This strategy is as bizarre and risky as it sounds. Congress has already imposed sanctions — on Russia over its electoral interference — against Trump’s wishes. There is a very real chance that it would do so again. We should not want the United States’ ability to deal with Iran’s nuclear program to become hostage to fickle domestic politics and arcane congressional procedures.

Even if Congress does not reinstate sanctions, however, it is far from clear what the Trump administration intends to do to next. Perhaps it hopes to coerce Iran into accepting a “better deal” by inducements, or more likely, threats. Perhaps, more cynically, it hopes Iran will respond to noncertification by blatantly violating the JCPOA and provoking international opprobrium. 

Yet, if these are the administration’s hopes, they are likely to be dashed. The economic pressure that forced Iran to the negotiating table and led to the JCPOA was the result of sanctions imposed by a broad-based international coalition.

Members of this coalition were willing to impose sanctions — and damage their own economies in the process —because they believed the Obama administration was willing to negotiate with Iran in good faith.

If Trump fails to certify Iran’s compliance with a deal that is almost universally seen as working, it is the United States— and not Iran — that will be seen as acting in bad faith.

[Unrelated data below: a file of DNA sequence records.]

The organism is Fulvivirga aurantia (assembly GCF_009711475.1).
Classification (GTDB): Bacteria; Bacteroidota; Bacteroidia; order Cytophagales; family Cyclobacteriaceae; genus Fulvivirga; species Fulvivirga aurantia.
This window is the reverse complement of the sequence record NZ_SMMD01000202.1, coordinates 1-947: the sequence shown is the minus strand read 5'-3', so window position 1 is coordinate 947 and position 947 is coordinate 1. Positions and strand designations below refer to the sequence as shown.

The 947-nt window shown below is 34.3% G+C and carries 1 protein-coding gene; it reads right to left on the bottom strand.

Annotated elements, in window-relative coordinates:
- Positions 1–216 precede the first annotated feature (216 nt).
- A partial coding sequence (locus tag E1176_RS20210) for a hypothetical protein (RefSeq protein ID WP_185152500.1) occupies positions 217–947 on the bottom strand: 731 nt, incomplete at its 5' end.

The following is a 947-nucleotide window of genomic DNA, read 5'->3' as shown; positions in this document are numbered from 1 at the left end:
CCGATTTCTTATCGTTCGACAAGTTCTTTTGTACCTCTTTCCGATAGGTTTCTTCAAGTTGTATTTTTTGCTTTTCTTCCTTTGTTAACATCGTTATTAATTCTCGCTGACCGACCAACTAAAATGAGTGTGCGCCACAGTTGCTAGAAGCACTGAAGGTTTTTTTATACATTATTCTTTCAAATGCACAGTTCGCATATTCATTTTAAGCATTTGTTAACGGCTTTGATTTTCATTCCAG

Even the United States’ closest friends in Europe, let alone Russia and China, will question whether the Trump administration would ever accept any deal, however stringent its provisions, and if it did, whether it would be actually willing to follow through.

As a result, international efforts to pressure Iran into accepting a better deal — or even to comply with the JCPOA —are likely to be half-hearted at best. 

The U.S. could try to coerce cooperation by imposing “secondary sanctions” on foreign companies that do business in Iran. This approach would do significant damage to Iran’s economy, but it would be highly unlikely to recreate the degree of pressure that led to the JCPOA.

The U.S. cannot, for example, force other countries to impose primary sanctions on Iran. It would also be extremely difficult to significantly reduce Iranian exports of crude oil without the active cooperation of key importers, which include China, Europe, India, Japan and South Korea.

After all, if these buyers simply ignore the U.S. and keep importing Iranian crude, Washington will have no choice but to acquiesce or fight an exceptionally damaging trade war on multiple fronts.

All of these realities matter. It is very difficult to build a persuasive case for the United States to withdraw from the deal so long as Iran is meetings its commitments.

Every one of the very real challenges Iran poses in the world would be made more difficult to manage if Iran were freed of the nuclear limits agreed in the JCPOA, and every one of them would be made more difficult if the U.S. isolates itself from its partners.

Perhaps that is why opponents of the deal seem to muddy the waters with misleading claims of non-compliance and with unrealistic plans of improving the deal by killing it.

This article was originally published in the Hill.